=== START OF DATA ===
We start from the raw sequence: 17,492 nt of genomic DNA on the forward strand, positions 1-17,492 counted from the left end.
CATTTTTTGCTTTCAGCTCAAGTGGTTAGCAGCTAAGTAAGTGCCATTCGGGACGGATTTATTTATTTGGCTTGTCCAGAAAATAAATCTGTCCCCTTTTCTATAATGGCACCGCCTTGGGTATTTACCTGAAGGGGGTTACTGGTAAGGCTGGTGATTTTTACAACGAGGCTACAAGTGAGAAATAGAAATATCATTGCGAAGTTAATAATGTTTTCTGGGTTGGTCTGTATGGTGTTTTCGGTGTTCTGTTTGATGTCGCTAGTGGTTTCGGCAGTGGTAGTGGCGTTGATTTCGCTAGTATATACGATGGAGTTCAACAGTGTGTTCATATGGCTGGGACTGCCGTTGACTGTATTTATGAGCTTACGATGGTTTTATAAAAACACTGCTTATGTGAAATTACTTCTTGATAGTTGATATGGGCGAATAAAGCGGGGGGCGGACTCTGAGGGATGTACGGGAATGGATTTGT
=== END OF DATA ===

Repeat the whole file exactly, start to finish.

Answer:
We start from the raw sequence: 17,492 nt of genomic DNA on the forward strand, positions 1-17,492 counted from the left end.
CATTTTTTGCTTTCAGCTCAAGTGGTTAGCAGCTAAGTAAGTGCCATTCGGGACGGATTTATTTATTTGGCTTGTCCAGAAAATAAATCTGTCCCCTTTTCTATAATGGCACCGCCTTGGGTATTTACCTGAAGGGGGTTACTGGTAAGGCTGGTGATTTTTACAACGAGGCTACAAGTGAGAAATAGAAATATCATTGCGAAGTTAATAATGTTTTCTGGGTTGGTCTGTATGGTGTTTTCGGTGTTCTGTTTGATGTCGCTAGTGGTTTCGGCAGTGGTAGTGGCGTTGATTTCGCTAGTATATACGATGGAGTTCAACAGTGTGTTCATATGGCTGGGACTGCCGTTGACTGTATTTATGAGCTTACGATGGTTTTATAAAAACACTGCTTATGTGAAATTACTTCTTGATAGTTGATATGGGCGAATAAAGCGGGGGGCGGACTCTGAGGGATGTACGGGAATGGATTTGT